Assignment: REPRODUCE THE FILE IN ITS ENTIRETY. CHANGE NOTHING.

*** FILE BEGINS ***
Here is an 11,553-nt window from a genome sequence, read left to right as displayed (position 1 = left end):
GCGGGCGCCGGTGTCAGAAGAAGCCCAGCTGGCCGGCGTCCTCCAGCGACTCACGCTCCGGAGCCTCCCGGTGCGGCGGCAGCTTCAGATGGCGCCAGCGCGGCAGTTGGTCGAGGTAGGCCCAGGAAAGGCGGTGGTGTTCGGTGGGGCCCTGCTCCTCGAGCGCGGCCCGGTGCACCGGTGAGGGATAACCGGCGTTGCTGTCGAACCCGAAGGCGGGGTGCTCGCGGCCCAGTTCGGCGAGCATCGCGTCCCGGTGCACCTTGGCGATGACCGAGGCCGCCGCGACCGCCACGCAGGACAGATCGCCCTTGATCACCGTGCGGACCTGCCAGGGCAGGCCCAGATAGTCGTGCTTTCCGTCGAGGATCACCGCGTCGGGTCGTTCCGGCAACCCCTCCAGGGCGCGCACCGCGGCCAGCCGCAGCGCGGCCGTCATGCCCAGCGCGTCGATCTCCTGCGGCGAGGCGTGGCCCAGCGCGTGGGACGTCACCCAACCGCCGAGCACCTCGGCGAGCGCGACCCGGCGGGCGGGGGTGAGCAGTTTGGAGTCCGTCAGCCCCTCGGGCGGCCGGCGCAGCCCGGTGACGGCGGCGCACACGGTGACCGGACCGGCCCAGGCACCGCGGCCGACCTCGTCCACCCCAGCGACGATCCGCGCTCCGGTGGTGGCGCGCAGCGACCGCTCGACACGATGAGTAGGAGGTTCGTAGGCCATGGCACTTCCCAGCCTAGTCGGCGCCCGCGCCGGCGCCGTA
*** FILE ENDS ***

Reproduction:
Here is an 11,553-nt window from a genome sequence, read left to right as displayed (position 1 = left end):
GCGGGCGCCGGTGTCAGAAGAAGCCCAGCTGGCCGGCGTCCTCCAGCGACTCACGCTCCGGAGCCTCCCGGTGCGGCGGCAGCTTCAGATGGCGCCAGCGCGGCAGTTGGTCGAGGTAGGCCCAGGAAAGGCGGTGGTGTTCGGTGGGGCCCTGCTCCTCGAGCGCGGCCCGGTGCACCGGTGAGGGATAACCGGCGTTGCTGTCGAACCCGAAGGCGGGGTGCTCGCGGCCCAGTTCGGCGAGCATCGCGTCCCGGTGCACCTTGGCGATGACCGAGGCCGCCGCGACCGCCACGCAGGACAGATCGCCCTTGATCACCGTGCGGACCTGCCAGGGCAGGCCCAGATAGTCGTGCTTTCCGTCGAGGATCACCGCGTCGGGTCGTTCCGGCAACCCCTCCAGGGCGCGCACCGCGGCCAGCCGCAGCGCGGCCGTCATGCCCAGCGCGTCGATCTCCTGCGGCGAGGCGTGGCCCAGCGCGTGGGACGTCACCCAACCGCCGAGCACCTCGGCGAGCGCGACCCGGCGGGCGGGGGTGAGCAGTTTGGAGTCCGTCAGCCCCTCGGGCGGCCGGCGCAGCCCGGTGACGGCGGCGCACACGGTGACCGGACCGGCCCAGGCACCGCGGCCGACCTCGTCCACCCCAGCGACGATCCGCGCTCCGGTGGTGGCGCGCAGCGACCGCTCGACACGATGAGTAGGAGGTTCGTAGGCCATGGCACTTCCCAGCCTAGTCGGCGCCCGCGCCGGCGCCGTA